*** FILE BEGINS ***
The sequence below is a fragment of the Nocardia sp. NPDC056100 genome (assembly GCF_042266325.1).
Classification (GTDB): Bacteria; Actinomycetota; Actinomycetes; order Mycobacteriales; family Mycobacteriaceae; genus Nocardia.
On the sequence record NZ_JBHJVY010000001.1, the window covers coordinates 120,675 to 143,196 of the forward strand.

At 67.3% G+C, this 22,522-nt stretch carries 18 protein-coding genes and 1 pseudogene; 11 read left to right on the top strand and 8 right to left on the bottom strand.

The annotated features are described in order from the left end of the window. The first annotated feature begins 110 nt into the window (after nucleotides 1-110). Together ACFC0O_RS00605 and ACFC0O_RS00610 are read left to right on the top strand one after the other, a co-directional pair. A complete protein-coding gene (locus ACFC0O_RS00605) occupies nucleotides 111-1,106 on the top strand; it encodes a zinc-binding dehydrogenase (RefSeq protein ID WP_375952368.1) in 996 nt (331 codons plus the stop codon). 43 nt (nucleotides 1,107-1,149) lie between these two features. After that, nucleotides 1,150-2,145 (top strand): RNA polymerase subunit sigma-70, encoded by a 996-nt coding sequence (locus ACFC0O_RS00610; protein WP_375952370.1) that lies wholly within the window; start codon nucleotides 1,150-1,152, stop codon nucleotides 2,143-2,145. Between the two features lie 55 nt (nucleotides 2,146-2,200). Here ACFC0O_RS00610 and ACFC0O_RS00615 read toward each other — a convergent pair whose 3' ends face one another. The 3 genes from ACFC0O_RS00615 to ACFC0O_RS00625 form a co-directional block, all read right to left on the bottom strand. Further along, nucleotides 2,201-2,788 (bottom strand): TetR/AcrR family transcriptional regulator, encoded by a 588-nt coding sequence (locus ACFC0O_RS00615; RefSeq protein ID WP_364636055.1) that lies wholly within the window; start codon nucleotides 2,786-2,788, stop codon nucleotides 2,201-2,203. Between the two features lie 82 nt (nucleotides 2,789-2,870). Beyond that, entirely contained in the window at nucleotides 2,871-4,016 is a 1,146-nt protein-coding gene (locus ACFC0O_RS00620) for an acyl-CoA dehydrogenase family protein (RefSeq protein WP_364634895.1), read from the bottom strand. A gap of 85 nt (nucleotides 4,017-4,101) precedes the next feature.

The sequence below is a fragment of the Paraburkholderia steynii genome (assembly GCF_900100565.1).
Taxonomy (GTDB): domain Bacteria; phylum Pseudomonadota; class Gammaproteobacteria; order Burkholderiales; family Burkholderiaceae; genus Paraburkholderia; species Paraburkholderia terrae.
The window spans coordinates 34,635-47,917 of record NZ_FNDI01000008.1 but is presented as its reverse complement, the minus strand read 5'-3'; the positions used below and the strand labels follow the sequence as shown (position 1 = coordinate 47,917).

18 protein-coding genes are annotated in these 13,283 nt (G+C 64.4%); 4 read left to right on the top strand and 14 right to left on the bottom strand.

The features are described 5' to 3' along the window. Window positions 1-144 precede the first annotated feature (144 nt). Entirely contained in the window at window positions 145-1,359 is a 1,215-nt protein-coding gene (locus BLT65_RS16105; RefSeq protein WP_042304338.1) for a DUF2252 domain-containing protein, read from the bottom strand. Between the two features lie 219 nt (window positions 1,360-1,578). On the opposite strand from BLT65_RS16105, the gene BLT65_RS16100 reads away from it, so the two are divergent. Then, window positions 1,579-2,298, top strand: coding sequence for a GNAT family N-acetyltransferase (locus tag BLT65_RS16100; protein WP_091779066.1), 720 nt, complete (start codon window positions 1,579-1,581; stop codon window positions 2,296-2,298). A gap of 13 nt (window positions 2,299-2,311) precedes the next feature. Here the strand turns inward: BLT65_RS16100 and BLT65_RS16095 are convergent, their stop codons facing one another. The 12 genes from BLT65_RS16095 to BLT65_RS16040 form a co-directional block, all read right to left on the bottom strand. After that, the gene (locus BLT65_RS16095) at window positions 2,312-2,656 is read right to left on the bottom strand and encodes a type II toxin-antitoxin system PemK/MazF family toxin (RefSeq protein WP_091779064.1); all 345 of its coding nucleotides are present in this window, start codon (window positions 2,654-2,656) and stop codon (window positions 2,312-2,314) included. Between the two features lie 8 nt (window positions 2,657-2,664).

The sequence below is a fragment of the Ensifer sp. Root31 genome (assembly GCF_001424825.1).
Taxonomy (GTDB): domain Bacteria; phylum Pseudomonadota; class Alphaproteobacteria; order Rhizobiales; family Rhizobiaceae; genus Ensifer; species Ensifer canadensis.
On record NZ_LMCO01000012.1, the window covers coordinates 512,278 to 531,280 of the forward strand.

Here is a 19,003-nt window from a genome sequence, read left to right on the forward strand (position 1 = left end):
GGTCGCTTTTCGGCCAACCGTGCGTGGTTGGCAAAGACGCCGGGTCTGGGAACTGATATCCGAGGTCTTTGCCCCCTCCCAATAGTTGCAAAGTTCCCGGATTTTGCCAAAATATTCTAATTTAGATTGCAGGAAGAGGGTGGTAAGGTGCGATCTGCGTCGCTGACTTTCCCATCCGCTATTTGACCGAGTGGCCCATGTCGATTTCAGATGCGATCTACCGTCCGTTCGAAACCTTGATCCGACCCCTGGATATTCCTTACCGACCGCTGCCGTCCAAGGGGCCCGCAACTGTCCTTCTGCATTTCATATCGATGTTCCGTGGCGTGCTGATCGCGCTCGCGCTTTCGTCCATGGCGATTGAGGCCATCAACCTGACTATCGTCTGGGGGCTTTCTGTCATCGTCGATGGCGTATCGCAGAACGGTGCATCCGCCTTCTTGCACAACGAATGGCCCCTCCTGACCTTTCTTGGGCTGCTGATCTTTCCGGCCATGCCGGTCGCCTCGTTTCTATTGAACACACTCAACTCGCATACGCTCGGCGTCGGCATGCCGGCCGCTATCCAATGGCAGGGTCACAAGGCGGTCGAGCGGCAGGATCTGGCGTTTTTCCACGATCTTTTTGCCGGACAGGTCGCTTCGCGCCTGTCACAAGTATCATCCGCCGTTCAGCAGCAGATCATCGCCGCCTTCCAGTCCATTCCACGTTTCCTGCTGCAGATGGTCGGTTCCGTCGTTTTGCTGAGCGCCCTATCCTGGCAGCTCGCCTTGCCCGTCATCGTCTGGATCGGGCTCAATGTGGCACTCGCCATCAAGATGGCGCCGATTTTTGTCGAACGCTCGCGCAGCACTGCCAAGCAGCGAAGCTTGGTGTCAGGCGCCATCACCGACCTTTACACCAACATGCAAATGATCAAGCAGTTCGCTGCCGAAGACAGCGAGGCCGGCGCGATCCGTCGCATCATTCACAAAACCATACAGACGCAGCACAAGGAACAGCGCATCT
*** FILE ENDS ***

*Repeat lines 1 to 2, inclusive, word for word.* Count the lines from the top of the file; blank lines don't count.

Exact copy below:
The sequence below is a fragment of the Nocardia sp. NPDC056100 genome (assembly GCF_042266325.1).
Classification (GTDB): Bacteria; Actinomycetota; Actinomycetes; order Mycobacteriales; family Mycobacteriaceae; genus Nocardia.